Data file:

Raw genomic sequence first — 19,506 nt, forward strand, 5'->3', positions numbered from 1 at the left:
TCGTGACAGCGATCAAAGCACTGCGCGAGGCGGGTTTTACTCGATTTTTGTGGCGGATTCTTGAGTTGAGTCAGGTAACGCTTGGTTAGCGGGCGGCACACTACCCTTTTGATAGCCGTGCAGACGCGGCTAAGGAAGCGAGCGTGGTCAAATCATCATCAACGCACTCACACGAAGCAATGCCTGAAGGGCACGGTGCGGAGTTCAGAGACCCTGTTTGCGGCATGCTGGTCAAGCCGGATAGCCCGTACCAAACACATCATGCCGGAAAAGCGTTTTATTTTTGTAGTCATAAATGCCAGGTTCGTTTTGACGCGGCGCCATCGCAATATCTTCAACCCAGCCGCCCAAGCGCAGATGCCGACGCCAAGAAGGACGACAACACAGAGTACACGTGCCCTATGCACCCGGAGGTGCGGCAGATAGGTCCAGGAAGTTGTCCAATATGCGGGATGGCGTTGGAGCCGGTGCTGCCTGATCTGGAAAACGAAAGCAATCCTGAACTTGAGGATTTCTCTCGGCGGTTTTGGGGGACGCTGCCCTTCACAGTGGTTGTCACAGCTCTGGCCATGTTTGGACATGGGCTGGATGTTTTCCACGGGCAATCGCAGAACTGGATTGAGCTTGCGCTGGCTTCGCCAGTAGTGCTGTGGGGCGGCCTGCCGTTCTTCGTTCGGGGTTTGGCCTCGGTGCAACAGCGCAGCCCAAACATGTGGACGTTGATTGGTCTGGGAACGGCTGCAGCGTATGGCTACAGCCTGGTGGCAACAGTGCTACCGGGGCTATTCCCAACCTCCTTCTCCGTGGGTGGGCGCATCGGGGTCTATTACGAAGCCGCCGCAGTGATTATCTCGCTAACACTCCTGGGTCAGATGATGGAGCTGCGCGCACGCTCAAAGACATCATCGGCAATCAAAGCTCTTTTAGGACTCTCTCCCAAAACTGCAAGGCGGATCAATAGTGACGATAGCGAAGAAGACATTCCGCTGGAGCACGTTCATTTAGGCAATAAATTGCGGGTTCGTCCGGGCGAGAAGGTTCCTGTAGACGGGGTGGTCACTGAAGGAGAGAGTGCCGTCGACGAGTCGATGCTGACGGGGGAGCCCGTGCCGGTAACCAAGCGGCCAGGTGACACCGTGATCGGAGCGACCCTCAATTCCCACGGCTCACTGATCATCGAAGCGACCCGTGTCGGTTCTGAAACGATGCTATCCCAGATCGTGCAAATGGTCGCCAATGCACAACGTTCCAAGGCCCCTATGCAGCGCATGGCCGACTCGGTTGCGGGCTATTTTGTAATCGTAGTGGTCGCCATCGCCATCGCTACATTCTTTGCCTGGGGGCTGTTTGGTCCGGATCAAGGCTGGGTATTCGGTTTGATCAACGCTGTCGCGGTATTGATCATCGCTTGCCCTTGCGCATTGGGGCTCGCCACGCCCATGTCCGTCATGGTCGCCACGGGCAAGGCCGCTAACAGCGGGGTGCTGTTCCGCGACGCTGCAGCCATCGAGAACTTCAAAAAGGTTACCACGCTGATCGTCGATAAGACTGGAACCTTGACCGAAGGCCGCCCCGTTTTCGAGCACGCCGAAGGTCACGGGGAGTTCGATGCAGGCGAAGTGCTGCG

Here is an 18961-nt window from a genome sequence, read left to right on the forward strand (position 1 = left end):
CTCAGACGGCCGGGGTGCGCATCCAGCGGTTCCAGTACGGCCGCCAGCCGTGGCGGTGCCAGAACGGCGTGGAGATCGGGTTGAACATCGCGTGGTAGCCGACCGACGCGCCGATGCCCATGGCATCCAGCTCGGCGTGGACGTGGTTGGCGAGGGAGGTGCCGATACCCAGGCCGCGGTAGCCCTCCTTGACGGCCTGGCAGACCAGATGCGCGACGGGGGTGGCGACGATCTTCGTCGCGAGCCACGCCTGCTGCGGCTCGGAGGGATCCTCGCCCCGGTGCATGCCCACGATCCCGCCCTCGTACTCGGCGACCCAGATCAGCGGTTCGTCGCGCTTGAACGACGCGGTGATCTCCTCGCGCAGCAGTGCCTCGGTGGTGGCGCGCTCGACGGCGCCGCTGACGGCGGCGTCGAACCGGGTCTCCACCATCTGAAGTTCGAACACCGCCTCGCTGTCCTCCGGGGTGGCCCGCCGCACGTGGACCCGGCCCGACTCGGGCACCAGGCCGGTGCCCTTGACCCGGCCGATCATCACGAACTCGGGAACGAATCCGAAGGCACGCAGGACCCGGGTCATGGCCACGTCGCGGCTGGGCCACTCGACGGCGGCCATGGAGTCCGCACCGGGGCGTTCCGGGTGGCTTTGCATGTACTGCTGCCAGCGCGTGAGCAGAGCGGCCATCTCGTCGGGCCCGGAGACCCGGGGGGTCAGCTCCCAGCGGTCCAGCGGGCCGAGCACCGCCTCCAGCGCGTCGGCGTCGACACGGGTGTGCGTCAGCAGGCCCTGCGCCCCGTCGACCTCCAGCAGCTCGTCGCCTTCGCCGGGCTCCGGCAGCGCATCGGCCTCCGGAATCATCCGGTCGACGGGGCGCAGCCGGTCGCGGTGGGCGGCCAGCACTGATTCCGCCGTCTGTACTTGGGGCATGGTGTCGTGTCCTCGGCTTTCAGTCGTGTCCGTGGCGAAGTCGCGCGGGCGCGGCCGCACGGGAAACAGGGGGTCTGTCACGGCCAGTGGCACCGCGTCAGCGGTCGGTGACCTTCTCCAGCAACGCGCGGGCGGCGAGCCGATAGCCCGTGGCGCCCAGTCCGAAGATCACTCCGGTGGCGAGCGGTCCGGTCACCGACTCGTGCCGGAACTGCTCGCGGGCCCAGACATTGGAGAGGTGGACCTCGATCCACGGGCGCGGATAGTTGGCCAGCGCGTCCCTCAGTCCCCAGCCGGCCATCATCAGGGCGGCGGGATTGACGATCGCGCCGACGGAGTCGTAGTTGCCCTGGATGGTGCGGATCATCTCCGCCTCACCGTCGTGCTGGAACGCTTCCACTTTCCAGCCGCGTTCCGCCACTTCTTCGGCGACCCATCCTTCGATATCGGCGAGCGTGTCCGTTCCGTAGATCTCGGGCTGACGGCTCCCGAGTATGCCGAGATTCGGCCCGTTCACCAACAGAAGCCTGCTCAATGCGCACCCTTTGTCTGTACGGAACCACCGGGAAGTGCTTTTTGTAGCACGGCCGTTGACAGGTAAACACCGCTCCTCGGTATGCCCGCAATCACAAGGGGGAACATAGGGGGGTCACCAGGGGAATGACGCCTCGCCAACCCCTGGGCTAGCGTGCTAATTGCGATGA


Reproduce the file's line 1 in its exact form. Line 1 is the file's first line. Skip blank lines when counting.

Raw genomic sequence first — 19,506 nt, forward strand, 5'->3', positions numbered from 1 at the left: